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The race started at 6:30, but my feet didn’t cross the start until 7:15.  I hit the start on my Garmin, and I was off telling my running buddy I’d see her at the end.  We started up Columbus Drive before heading under a bridge where I immediately lost signal on my GPS.  This continued to happen throughout the race.  It would go in and out, and at mile 3 it said I had done a 35 minute 5K which is five minutes faster than normal.  I decided I was going too fast, so I slowed down.  However, my GPS was not accurate, and when I passed the real 5k marker, I was at 45 minutes.  From there on out I stopped paying attention to my Garmin.  It was so off that at the end of the race it said I had run 15 miles.  Apparently lost GPS signals is a common problem while running through the city.

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The humidity was brutal, but there were the occasional lake breezes which provided some relief.  I know that I train in this kind of humidity in Florida, but it is still hard to cope with.  The race advertised eight water stations which there were, but it was too few for as humid as it was.  I was glad to have my hydration belt.  I had to fill it up twice in addition to hitting every water station.

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Ice bags and a misting station were a welcome relief along the course, but the best part was the sponges and ice packs towards the end of the race.  They were a welcome distraction from the blazing sun.

Around mile 9 there were boxes of salted watermelon Gu, but I didn’t want to try anything new, so I stayed with my Honey Stingers.  Mile 12 had us passing Solider Field.  And then it was over.  With a medal around my neck,  I was searching for my running buddy and a place to sit and cool off.

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Entertainment was sparse throughout the entire course.  There were three bands and a few stilt walkers.  Miles 11-12 had a DJ blasting music on the course.  There were three bands performing after the race, but we didn’t have time to get over to see those.  I enjoyed the scenery for the most part, and with my own playlist I was never bored.

The finish line area was very organized.  After crossing I snagged my medal, a water, and was handed a popsicle.  The popsicle was the best post race food I’ve had in a long time.  There was also chocolate milk, bagels, and a variety of other things to eat.    Then it was back to the Palmer House to wrap up our Chicago weekend.

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The Rock and Roll series is great at communication and post race goodies.  I loved the t-shirt, medal, and the Palmer House, but the advertised entertainment on course seemed to be lacking.  I might give them another chance before saying I would look for other racing opportunities.  Perhaps another city might give a different experience.  At least I can cross Chicago off my list of cities to run in, and I got to add another state to my half marathon list.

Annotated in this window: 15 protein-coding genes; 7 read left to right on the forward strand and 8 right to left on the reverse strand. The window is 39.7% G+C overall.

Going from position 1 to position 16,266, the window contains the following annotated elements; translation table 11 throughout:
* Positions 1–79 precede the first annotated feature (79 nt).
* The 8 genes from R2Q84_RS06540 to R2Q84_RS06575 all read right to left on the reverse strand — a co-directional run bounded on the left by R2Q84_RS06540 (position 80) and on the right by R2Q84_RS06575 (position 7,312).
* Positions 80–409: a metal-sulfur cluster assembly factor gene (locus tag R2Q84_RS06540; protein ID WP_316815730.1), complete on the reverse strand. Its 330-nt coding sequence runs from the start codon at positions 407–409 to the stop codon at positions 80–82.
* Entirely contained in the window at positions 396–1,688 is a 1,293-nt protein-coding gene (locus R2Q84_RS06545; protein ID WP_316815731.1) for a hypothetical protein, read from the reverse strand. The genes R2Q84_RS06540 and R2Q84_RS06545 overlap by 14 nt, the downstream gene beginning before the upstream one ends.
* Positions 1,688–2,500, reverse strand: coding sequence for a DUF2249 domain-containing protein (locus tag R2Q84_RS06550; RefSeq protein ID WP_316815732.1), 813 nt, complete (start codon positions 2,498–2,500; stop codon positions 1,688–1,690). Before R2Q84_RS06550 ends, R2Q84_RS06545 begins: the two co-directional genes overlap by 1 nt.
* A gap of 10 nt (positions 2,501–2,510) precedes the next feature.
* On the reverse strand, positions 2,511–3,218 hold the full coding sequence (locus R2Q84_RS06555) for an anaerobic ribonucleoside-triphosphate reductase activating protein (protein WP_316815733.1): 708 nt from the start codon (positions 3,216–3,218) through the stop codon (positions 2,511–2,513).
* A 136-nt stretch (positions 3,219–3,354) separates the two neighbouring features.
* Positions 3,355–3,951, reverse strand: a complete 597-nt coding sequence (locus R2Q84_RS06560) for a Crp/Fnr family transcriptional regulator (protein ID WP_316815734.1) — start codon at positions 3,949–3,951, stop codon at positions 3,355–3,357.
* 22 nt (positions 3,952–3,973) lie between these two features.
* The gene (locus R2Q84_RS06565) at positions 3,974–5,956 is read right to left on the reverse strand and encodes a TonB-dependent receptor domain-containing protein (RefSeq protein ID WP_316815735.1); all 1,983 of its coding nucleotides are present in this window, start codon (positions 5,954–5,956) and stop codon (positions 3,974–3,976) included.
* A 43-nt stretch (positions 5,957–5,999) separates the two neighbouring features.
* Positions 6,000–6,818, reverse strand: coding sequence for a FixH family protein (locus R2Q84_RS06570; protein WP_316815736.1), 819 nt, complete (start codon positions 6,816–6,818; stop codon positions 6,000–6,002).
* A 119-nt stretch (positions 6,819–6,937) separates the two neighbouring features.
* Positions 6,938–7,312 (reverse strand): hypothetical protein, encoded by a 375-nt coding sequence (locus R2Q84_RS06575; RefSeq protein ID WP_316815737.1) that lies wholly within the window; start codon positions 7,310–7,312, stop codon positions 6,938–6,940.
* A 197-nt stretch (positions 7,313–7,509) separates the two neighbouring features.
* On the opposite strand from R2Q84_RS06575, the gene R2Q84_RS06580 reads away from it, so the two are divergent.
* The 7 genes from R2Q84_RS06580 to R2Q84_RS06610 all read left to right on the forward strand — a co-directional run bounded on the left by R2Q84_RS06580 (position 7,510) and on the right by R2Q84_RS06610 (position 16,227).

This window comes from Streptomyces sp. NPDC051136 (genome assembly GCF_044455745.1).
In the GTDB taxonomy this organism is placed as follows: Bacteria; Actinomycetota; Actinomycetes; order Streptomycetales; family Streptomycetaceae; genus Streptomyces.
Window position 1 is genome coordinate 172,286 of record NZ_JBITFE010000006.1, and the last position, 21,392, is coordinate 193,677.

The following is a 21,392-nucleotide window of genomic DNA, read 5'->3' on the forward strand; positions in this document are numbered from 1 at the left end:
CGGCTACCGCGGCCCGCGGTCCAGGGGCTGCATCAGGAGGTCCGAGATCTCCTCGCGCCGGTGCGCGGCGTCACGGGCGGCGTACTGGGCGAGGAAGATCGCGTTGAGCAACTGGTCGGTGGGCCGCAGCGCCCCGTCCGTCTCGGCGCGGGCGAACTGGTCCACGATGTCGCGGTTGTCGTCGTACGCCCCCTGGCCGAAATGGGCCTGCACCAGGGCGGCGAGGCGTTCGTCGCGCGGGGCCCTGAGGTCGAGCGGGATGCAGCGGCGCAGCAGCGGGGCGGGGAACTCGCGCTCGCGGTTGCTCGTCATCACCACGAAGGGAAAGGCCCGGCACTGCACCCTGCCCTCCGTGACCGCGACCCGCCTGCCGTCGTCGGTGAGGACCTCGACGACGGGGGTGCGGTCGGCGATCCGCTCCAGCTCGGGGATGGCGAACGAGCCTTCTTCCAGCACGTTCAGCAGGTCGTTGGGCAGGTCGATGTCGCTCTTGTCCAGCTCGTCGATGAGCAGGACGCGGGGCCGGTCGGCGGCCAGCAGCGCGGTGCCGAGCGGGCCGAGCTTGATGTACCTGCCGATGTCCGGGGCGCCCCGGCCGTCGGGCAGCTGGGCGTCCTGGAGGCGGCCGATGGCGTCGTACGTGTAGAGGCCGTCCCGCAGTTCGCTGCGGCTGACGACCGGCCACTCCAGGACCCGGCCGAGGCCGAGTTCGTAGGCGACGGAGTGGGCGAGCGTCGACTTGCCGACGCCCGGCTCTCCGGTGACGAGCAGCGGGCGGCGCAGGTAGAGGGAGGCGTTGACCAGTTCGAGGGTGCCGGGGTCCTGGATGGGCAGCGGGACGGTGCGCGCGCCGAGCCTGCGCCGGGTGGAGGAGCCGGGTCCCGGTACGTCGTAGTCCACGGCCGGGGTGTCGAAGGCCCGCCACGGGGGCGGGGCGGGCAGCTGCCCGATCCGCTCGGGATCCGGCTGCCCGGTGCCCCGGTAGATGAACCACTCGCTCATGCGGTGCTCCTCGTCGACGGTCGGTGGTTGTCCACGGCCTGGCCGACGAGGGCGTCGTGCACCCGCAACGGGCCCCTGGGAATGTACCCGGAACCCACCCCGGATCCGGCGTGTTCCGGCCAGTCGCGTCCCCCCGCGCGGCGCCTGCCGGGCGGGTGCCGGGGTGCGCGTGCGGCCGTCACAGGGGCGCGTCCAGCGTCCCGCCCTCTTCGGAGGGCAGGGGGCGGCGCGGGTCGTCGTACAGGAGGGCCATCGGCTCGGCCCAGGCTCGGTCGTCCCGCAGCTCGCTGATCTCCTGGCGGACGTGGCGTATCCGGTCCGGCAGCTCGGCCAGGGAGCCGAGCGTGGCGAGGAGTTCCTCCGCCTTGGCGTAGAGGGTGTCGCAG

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Follow the Yellow Brick Cab, Or How to Get to Oz Park

It’s funny how you can live near a place half your life and still find things you never knew were there.  Thanks to my running buddy and Pinterest, this happened on my most recent trip to Chicago.

When I asked Cori what she wanted to do on our brief trip to Chicago, she did what all women do now, started a Pinterest Board and shared it with me.  The top of her list was Oz Park  located in the North Side neighborhood of Lincoln Park.  I had never heard of it before, but as one can imagine from its name, it is filled with statues honoring Frank L. Baum, the author of the The Wonderful Wizard of Oz, who resided only a few miles away.

On Saturday morning after a trip to Doughnut Vault, we were ready to catch the Brown Line which would act as our very own yellow brick road to the park.  So as we walked to the train station, with stomachs full of dougnutty goodness, we were surprised to see the station closed for repairs.   After consulting Google Maps for the next closest train station, our yellow brick road became a yellow cab instead.

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Our cab dropped us at the corner of Larabee and Lincoln and we were quickly greeted with the Tin Man, his blank eyes and serious countenance contradicting the welcome sign situated below his feet.

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Oz Park was busy this Saturday morning with baseball practice, runners, and children visiting the aptly named “Dorothy’s Playground.”  We strolled through the garden-lined paths on a Wizard of Oz scavenger hunt.  Park designers could really have played up the Wizard of Oz theme here by adding a yellow brick road on the meandering sidewalks.  Instead, we were forced to imagine them as we came upon the Scarecrow, Dorothy, and Toto. Pausing for a few pictures of each, we continued our search for the Cowardly Lion who was the sculpture we struggled to find.